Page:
My other two signs were a bit more straight forward. One said, "My Congressman Went to DC and All I Got was Crushing Debt". It is meant to mimic those "Somebody who loves me went to [some fun place] and Got Me this Shirt" t-shirts that people are always buying for children. My other sign got a lot of comments (passed alo ng to me by the guy that ended up holding it). It said, "Congress I am NOT your ATM". I chose to focus on Congress quite simply because they are the ones that make tax laws as well as spending bills. While the President does submit a desired budget, it's Congress' duty to decide how tax money will and won't be spent and how that tax money will be collected (a flat tax for everyone, a nationwide sales tax, a graduated tax with a high rate of 10%, a graduated tax with a high rate of 39%, etc). Of course, a President can veto a spending bill, but it seems to be a rare thing for that to ever happen and I don't see the point in taking President Obama to task for something other Presidents rarely do. Would it be great to see him decide that deeper debt is not the solution to a problem created by debt? Absolutely! But, ultimately, it's Congress that makes the call and Congress that needs to be held accountable for the mess they've created.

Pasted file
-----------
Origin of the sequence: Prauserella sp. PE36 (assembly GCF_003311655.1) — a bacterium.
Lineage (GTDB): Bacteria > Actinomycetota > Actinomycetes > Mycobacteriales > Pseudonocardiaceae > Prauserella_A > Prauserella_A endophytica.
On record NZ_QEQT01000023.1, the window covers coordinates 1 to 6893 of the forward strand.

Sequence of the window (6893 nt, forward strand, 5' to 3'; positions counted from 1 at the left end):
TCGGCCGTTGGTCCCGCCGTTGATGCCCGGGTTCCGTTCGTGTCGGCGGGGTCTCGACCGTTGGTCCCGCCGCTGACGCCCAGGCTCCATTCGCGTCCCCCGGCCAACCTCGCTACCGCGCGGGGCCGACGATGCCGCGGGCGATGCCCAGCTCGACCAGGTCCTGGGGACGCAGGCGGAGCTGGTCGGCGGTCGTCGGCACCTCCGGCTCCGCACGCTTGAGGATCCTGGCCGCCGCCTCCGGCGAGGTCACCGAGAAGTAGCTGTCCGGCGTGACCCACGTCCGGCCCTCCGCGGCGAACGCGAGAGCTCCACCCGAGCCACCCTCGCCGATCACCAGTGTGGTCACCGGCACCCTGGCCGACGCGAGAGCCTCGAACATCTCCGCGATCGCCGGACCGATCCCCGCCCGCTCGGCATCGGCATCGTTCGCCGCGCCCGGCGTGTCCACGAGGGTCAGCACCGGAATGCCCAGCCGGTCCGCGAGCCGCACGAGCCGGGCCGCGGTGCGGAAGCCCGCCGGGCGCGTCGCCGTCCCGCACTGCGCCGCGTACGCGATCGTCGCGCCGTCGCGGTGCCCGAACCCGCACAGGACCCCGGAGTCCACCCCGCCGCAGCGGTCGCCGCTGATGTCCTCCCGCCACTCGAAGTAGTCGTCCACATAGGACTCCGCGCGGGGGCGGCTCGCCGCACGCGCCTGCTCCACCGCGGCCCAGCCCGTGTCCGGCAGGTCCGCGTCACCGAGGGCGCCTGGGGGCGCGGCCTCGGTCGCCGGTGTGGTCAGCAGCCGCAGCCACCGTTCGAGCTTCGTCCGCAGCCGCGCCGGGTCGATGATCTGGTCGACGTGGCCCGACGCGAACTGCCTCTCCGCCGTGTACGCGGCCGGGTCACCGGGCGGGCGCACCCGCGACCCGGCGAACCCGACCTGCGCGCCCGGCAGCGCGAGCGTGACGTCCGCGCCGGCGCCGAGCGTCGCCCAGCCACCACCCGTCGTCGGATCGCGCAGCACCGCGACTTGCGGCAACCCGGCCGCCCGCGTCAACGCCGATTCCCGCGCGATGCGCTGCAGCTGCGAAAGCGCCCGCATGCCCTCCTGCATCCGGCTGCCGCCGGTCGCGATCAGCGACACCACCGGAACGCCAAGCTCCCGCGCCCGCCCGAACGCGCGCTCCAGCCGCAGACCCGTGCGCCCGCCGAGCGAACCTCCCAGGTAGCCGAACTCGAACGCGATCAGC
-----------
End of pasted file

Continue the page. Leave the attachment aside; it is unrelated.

We did have some party crashers show up. Four ladies from code pink arrived in a bubblegum pink PT Cruiser (sorry, Mom, your car is still cool). For all of you out there with that sick feeling in the pits of your stomachs, you (and your dinners) can rest easy - they kept their shirts on the whole time. They came and stood directly next to me with a sign made of a pink sheet with black electrical tape which said "Human Needs Not Corporate Greed". I'm not sure what it is about the fair children of the 60's, but, they seem to think that a slogan just isn't a slogan unless it rhymes. That's not entirely true, they do have 'Make Love, Not War". I suppose the formula is a slogan must either rhyme or promote sex in some fashion. In any case, they tried to crowd me out but I was in a fightin' mood so I stepped back in front of them (as did the other woman the were crowding). A man in a business suit attempted to engage them in a dialogue but it was fairly clear that he was too agitated at them because of who they were and they were too interested in yelling at him for money being spent on the wars for any actu al discussion to take place. Whether or not it was intentional, they had brought the 'seeds of discontent' with them and were turning an otherwise jovial atmosphere into a frustrated atmosphere. I was a bit annoyed at them for this and my cattiness got the best of me (being sweet is not something those who know me have ever accused me of) and I told the man, "Sir, I wouldn't worry about them too much. They're just feeling left out because no one comes to their protests anymore so now they've got to crash ours." It certainly wasn't a nice thing to say, but, it did seem to stop the argument and we went back to waving signs at the passing cars. The Code Pink ladies were no longer getting attention in our group, so they moved on. You can tell how serious they were about trying to get their message out there (as opposed to getting more air time) since they moved across the street and set up right in front of the TV crew vans....with their banners pointed AWAY from the street....towards the vans. *sigh* You can sort of make them out in the photo to the right of the white van....a little splash of pink. Well, we may not be as media savvy as them, but we certainly weren't going to give them free reign to frame our protest the way they chose, so, within minutes, that corner was also filled with Tea Partiers. For a while I was feeling a bit bad about that...I thought, if they're really interested in protesting taxes, regardless of their thoughts on other items, that's something we can agree on. Then I remembered that, on their own website, they called for Code Pink members to "crash" the Tea Party in Santa Monica because the parties were "all about getting less funding for government. Let’s show up with a better message: STOP funding wars and Wall Street, and start funding the needs of the people– health care, education, and a green economy. Join us as we crash their party." In other words, they weren't with us on this one either. They don't want lower taxes and less government spending...they want the same or more money to be spent, just on different things. I hope I'm not the only one that finds it at least a bit funny that one of the things they were upset abou t was spending on Defense considering that's one of the few things that the Federal government spends money on that is Constitutionally mandated to the Feds. I'm sure that a savvier Code Pink member would bust out the General Welfare clause and use it to justify government spending on pretty much any and every social program they can dream up. However, given that the Founders specifically rebutted that interpretation of the General Welfare clause in the Federalist Papers, I think it's safe to say that it was not intended for those purposes.